New Zealand's plan to make Antarctica's Ross Sea the world's largest marine protected area looks to be hanging by a thread after two countries questioned the legality of the plan.
Members of the Commission for the Conservation of Antarctic Marine Living Resources (CCAMLR) are examining the proposal, which is backed by the United States.
Russia and the Ukraine, two countries known for opposing the 2.2 million square kilometre protected area, are questioning whether the organisation has the legal power to create the reserves.
Any change in status requires a unanimous decision by the 25 members of the commission.
In what's thought to be the first time ever, the heads of the commission have spoken about the problems being raised in the the negotiations while they're still under way.
CCAMLR chair Terje Lobach said a group of international lawyers would meet during the day to consider Russia and the Ukraine's concerns. However, he said lawyers at the meeting had already said CCAMLR "definitely" had the mandate to proceed.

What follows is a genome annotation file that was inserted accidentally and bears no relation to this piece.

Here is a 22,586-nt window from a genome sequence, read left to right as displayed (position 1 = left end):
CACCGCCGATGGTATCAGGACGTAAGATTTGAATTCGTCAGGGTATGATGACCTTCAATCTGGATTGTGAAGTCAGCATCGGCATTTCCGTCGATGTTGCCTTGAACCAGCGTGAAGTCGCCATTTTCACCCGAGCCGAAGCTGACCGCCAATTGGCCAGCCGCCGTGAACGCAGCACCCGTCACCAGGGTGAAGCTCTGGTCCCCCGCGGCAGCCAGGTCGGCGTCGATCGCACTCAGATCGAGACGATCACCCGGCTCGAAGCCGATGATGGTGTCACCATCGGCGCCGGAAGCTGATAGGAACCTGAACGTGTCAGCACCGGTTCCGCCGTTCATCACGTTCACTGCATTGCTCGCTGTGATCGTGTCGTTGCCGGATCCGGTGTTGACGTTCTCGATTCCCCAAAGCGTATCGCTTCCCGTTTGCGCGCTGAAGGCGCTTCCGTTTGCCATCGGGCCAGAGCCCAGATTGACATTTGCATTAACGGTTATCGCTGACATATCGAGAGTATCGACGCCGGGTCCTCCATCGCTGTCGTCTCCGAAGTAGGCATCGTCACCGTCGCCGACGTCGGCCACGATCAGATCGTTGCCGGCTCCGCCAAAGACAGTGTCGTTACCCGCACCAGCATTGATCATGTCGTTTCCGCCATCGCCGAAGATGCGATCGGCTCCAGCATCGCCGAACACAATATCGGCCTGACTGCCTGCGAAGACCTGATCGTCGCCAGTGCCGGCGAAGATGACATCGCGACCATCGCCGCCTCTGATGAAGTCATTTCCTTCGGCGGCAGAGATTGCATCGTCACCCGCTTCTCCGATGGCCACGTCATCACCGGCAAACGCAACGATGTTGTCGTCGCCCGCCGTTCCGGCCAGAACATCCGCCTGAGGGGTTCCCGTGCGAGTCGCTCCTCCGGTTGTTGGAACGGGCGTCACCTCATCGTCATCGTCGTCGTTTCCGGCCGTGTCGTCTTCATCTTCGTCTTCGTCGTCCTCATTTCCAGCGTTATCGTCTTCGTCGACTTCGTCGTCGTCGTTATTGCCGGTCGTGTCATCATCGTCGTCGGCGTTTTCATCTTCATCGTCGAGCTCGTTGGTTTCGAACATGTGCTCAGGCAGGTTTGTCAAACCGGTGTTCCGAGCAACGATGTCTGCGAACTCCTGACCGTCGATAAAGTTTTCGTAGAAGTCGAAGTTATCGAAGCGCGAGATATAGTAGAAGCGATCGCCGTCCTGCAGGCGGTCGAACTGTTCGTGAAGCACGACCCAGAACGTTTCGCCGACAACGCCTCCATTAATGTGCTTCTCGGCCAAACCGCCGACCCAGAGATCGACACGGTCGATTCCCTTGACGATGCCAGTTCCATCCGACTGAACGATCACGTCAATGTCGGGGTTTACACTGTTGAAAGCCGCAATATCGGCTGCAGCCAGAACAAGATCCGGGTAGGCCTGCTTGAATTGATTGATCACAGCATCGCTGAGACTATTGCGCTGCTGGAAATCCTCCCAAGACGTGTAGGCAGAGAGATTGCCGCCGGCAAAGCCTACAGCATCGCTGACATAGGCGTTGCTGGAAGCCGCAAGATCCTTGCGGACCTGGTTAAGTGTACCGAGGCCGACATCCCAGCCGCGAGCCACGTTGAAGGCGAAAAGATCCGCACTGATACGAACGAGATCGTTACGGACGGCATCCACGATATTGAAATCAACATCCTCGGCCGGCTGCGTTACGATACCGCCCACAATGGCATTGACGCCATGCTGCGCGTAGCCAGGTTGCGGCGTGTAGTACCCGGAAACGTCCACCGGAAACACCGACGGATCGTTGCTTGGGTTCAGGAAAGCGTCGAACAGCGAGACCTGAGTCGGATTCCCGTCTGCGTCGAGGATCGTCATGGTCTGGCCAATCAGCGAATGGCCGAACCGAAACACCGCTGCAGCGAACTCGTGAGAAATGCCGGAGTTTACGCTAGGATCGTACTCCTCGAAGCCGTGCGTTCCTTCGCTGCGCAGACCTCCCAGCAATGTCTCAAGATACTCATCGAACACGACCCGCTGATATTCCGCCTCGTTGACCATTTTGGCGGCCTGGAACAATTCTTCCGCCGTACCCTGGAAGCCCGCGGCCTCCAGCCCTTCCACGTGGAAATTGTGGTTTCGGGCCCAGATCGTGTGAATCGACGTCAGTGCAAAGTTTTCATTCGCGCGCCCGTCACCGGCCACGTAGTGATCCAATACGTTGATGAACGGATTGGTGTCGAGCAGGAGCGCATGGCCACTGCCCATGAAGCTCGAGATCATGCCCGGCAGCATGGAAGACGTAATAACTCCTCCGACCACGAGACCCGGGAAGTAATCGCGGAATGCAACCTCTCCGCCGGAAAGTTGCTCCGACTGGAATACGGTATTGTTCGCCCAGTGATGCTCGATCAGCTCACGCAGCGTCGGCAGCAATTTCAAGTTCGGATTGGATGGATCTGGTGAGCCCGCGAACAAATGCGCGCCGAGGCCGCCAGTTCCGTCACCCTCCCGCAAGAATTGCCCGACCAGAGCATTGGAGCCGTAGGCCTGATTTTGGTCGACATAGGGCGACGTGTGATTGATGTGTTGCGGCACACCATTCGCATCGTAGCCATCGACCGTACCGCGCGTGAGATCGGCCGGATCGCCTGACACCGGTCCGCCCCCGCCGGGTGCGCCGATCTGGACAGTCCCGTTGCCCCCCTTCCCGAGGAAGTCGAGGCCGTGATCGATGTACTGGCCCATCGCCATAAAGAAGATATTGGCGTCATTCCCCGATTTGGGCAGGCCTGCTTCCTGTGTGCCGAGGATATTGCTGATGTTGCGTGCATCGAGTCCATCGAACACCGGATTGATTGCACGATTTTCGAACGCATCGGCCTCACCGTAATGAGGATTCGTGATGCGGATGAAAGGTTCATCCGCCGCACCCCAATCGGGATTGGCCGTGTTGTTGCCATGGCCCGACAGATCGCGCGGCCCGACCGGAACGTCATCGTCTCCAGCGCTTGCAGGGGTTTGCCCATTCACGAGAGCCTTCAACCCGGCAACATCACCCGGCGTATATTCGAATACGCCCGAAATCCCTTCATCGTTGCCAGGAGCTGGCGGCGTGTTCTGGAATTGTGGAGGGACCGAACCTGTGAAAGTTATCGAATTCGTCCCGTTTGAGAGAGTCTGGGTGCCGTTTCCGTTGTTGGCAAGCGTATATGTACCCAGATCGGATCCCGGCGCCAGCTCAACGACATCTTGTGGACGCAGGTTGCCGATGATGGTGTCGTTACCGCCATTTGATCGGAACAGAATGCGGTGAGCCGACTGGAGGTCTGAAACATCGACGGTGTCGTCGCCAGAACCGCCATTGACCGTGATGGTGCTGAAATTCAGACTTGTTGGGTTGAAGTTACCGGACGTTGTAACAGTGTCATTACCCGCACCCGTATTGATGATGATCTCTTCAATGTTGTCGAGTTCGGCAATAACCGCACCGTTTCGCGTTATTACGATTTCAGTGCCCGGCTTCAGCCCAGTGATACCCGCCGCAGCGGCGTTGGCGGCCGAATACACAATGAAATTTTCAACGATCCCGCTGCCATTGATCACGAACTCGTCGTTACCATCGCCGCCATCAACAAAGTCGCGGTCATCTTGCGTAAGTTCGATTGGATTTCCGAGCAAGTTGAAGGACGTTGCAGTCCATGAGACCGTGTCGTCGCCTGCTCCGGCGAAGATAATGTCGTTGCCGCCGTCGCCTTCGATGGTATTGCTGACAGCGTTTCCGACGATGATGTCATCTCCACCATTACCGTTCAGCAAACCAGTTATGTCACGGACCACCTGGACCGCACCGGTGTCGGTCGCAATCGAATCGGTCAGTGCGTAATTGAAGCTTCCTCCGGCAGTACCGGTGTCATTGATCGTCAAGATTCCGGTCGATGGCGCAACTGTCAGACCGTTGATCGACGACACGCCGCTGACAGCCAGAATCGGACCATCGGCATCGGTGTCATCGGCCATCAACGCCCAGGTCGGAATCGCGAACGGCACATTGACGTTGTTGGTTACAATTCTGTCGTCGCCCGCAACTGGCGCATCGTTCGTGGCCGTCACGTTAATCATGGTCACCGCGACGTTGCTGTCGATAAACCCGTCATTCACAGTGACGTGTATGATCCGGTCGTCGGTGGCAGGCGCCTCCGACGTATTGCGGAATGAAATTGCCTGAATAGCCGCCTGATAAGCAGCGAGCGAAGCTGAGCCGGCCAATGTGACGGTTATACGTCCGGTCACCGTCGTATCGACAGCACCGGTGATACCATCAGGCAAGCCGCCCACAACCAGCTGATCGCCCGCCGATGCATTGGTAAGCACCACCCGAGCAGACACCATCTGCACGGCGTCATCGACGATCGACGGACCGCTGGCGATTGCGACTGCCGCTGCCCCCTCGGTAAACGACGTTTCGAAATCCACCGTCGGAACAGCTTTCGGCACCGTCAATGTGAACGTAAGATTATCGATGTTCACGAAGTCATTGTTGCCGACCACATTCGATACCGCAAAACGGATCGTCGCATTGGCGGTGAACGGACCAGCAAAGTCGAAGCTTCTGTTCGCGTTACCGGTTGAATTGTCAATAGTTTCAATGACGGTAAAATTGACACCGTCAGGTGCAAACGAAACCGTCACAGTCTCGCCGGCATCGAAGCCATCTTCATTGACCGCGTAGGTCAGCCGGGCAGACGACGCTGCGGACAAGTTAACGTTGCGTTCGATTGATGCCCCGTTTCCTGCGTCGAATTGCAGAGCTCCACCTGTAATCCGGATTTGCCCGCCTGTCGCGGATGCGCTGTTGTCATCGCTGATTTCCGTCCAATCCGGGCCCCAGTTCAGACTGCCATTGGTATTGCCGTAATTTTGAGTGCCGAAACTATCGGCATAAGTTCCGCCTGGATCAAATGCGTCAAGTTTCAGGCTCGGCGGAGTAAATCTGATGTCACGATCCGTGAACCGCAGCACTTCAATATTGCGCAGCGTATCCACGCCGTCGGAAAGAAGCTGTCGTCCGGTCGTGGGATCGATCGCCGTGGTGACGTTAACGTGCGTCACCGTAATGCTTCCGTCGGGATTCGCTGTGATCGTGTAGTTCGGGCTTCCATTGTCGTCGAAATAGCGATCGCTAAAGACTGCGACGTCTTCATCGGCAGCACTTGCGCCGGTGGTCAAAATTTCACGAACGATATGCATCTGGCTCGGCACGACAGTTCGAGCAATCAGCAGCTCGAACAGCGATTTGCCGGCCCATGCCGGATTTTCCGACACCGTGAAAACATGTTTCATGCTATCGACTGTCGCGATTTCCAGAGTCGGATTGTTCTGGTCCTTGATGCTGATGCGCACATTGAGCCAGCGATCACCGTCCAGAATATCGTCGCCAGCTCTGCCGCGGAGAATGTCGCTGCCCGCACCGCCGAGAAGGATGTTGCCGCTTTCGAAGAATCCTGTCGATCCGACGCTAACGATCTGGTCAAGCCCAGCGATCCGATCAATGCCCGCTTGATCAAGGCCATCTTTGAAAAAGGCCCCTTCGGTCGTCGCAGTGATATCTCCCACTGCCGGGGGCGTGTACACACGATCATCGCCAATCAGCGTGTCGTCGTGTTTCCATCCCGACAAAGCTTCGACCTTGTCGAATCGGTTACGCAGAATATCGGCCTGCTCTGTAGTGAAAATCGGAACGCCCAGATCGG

Mr Lobach said Russia and the Ukraine wanted the size of the Ross Sea deal reduced, an end date for the protection and more fishing areas allowed within the zoned area.
The commission is also considering a proposal backed by the European Union, France and Australia for the waters of East Antarctica, Reuters reports.
Campaigners say establishing the reserves would safeguard the habitat of whales, seals and penguins and more than double the world's protected sea area.
Last November, commission members failed to agree on setting up marine protected areas amid disputes over scientific findings, the duration of the protection period, and a reluctance by some to shut off commercial access to new fishing waters.